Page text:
I am elbow deep into researching my new best friend, Thomas Algernon Chapman. He is becoming more and more fascinating and I am uncovering some very insightful facts.
One journal that I am reading a lot is the ‘Entomologist’s Record’, to which he submitted a lot of work over the years. I was pleasantly surprised to see that he, with his friend, J.W. Tutt, did a lot of work and thinking about melanism in peppered moths. It’s the most common and widely-used example of natural selection at work (as any biologist will tell you) and their discussions seem to be ahead of their time. In most of the literature about this phenomenon (and studies over the years) Tutt is cited as being the first to point it out.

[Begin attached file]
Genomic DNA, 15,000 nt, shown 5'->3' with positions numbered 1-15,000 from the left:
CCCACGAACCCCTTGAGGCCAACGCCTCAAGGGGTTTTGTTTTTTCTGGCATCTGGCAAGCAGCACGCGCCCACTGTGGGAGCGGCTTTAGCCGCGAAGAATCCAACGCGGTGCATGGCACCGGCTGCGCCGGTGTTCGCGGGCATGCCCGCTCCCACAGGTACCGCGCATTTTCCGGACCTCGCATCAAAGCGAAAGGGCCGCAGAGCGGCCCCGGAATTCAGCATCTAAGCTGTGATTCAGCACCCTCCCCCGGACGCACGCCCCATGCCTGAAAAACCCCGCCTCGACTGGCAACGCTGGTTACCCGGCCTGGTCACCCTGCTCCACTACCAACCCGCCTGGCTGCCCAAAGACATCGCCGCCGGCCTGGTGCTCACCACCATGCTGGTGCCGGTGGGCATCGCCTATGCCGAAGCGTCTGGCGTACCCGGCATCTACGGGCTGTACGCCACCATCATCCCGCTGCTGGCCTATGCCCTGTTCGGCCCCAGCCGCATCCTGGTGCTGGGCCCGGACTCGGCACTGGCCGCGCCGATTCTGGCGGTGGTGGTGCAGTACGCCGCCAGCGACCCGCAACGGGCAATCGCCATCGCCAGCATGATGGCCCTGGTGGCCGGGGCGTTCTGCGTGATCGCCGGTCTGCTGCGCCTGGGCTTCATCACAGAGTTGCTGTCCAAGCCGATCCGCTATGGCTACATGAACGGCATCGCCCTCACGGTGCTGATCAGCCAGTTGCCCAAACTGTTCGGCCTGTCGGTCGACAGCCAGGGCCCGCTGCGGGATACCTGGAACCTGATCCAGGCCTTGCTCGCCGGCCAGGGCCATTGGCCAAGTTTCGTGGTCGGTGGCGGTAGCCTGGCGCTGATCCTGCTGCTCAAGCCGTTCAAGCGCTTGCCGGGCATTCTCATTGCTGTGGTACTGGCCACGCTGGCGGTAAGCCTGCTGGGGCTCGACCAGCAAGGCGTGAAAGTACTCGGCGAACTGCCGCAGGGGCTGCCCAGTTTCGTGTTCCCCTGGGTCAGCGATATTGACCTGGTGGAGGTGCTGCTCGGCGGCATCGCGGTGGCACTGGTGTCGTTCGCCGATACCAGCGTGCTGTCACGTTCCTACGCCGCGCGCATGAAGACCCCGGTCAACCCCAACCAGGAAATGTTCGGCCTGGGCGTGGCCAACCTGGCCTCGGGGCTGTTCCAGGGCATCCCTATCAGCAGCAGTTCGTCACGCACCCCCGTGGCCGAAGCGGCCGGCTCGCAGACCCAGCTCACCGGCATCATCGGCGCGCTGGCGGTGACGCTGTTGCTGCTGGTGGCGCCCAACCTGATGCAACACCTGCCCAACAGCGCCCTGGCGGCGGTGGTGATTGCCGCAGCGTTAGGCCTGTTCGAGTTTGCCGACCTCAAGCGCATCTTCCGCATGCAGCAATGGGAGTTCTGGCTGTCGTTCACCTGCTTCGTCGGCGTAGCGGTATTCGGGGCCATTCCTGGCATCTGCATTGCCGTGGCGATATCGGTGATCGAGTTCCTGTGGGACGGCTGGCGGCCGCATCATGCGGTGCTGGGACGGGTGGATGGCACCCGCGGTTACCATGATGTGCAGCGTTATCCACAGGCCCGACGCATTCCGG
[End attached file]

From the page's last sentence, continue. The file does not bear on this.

Here is one of the many articles on the subject as written by Tutt in 1891 with valuable contributions from Chapman. Reading the journals preceding and following this one really paints a picture of how these theories form and the misguided tangents that get explored before someone (in this case, often Chapman) pull things back on track. Have a read at some early thoughts about melanism in peppered moths. It’s great (if that’s your cup of tea)!